Wrestling Is Magic

I really like card tricks. I don’t have a great explanation why, but there’s something about them that I just adore. It’s a bit of an unusual hobby. Not one I take too seriously, so please don’t expect Houdini if I ever ask you to pick a card. Like all forms of art, magic is about self expression. I might perform a trick I learned online, but I do it my way. That’s one of the great things about magic: everyone does their tricks their own way. Some opt for spectacle, some go for comedy, and some, like the hugely successful Shin Lim, elevate magic to new levels every time they open a deck of cards.

A lot of people do card tricks. The idea of doing card tricks, which are silly at their very core, really seriously, and really really importantly, is wonderful.

Penn Jillette said that right after Shin put on what may be the greatest card trick performance of all time. One of those rare moments where something truly incredible has just taken place, when something as silly and unimportant as taking a playing card and making it disappear, becomes a totally transcendental moment for all involved. That’s real magic. If you’re not aware of Shin Lim, I highly recommend you look him up and watch some of his performances.

This is more or less required viewing for this article, but it’s worth it! Credit: Penn and Teller: Fool Us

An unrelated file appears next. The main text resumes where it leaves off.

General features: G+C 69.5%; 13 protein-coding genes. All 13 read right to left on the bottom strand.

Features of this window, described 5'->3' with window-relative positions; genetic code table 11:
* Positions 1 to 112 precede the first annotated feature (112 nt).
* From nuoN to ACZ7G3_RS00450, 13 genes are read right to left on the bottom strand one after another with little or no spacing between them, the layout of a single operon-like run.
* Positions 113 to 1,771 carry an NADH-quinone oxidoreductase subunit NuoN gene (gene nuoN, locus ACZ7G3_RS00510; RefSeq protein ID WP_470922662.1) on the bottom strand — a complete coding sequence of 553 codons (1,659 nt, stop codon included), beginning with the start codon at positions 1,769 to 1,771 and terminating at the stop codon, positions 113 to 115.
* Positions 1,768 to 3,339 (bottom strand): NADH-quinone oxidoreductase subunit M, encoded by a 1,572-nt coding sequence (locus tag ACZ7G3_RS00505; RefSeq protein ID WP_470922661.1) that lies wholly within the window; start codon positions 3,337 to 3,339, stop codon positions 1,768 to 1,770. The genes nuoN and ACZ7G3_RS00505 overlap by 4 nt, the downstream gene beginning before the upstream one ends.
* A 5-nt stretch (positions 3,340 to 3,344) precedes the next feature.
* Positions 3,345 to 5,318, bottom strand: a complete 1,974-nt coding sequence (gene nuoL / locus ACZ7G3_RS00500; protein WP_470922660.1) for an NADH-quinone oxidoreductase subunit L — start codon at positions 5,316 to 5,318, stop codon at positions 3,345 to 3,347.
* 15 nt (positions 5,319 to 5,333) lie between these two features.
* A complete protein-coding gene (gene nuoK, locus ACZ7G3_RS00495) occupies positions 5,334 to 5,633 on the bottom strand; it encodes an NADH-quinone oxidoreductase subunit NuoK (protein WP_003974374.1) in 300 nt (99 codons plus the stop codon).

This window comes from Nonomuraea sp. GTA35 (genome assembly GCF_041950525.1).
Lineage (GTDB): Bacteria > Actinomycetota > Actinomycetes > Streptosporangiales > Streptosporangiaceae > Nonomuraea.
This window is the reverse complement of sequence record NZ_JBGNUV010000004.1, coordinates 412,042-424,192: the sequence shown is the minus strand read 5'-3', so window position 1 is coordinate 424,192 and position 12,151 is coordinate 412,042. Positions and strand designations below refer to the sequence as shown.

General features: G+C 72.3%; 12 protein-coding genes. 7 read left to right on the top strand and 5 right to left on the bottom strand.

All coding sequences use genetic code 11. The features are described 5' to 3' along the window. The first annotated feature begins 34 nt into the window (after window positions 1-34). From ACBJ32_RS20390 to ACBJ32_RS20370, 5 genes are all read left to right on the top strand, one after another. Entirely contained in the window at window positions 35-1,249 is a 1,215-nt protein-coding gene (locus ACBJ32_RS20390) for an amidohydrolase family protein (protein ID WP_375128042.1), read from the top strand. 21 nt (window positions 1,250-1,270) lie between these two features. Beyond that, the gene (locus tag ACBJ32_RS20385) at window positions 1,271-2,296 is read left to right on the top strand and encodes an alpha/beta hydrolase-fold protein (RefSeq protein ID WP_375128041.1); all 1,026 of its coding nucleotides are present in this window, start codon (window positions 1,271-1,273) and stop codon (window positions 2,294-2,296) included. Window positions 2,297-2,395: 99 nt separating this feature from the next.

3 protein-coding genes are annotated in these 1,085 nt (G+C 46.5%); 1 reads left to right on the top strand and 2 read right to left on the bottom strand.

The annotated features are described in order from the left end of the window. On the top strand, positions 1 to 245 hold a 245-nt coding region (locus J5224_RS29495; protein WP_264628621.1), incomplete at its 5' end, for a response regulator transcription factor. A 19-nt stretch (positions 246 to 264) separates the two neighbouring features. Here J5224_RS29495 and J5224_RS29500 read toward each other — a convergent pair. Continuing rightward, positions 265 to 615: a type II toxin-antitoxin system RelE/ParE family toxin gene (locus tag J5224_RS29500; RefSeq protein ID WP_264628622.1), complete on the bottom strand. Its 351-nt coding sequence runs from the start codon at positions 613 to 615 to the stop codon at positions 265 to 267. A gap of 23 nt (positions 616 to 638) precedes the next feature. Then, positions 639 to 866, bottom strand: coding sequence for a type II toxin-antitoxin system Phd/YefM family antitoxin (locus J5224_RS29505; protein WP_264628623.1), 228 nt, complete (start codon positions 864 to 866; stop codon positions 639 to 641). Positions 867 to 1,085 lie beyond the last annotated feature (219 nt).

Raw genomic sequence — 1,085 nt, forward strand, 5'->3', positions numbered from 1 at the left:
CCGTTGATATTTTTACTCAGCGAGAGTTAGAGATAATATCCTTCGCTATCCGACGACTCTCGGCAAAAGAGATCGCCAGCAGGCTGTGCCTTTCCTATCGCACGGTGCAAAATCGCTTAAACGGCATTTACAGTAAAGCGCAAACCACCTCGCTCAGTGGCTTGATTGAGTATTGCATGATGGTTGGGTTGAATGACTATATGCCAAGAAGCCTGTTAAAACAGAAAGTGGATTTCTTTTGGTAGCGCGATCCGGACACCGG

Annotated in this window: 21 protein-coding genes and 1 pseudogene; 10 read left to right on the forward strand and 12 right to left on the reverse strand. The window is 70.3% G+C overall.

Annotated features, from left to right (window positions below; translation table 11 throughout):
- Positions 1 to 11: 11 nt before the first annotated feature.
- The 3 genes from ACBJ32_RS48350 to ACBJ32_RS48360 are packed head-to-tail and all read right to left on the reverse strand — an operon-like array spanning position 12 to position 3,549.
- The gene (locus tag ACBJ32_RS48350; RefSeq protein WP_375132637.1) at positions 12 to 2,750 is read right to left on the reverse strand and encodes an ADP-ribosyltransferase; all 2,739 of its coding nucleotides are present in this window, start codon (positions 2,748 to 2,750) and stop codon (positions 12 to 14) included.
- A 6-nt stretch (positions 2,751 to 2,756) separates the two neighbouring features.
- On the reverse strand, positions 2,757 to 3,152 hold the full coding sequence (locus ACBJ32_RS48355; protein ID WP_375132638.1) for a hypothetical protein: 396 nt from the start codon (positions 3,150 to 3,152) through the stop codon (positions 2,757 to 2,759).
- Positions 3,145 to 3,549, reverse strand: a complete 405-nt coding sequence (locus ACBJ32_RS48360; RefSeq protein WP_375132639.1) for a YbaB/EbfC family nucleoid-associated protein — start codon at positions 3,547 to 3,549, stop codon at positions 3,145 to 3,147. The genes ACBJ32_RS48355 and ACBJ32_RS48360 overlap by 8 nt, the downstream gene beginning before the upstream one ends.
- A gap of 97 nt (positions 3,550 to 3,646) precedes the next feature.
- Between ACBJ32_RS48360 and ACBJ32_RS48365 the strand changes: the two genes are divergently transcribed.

If you ask me (and technically you did when you clicked on this article!), the art of telling stories is humanity’s greatest creation. Personally, I’m fond of the more unusual methods of telling stories, which is why some of my favourite things are wrestling and magic. I love magic for the performance, the variety of ways a magician can lure the audience in and manipulate them, weaving a narrative of falsehoods right before their eyes. I love wrestling for, well, basically all the same reasons I just mentioned for magic.

Ultimately I feel the point of telling a story is to make your audience feel something. You want to manipulate their emotions, and there are easy or difficult ways to do that. It’s easy to make someone feel happy, or sad. Show your audience a puppy – happy! Kill the puppy – sad! Also, don’t do that! The point is it’s easy to instill the most basic emotions, but what about complex emotions like pride or wonder? How do you make your audience proud of a fictional character? How do you create awe with an obvious illusion?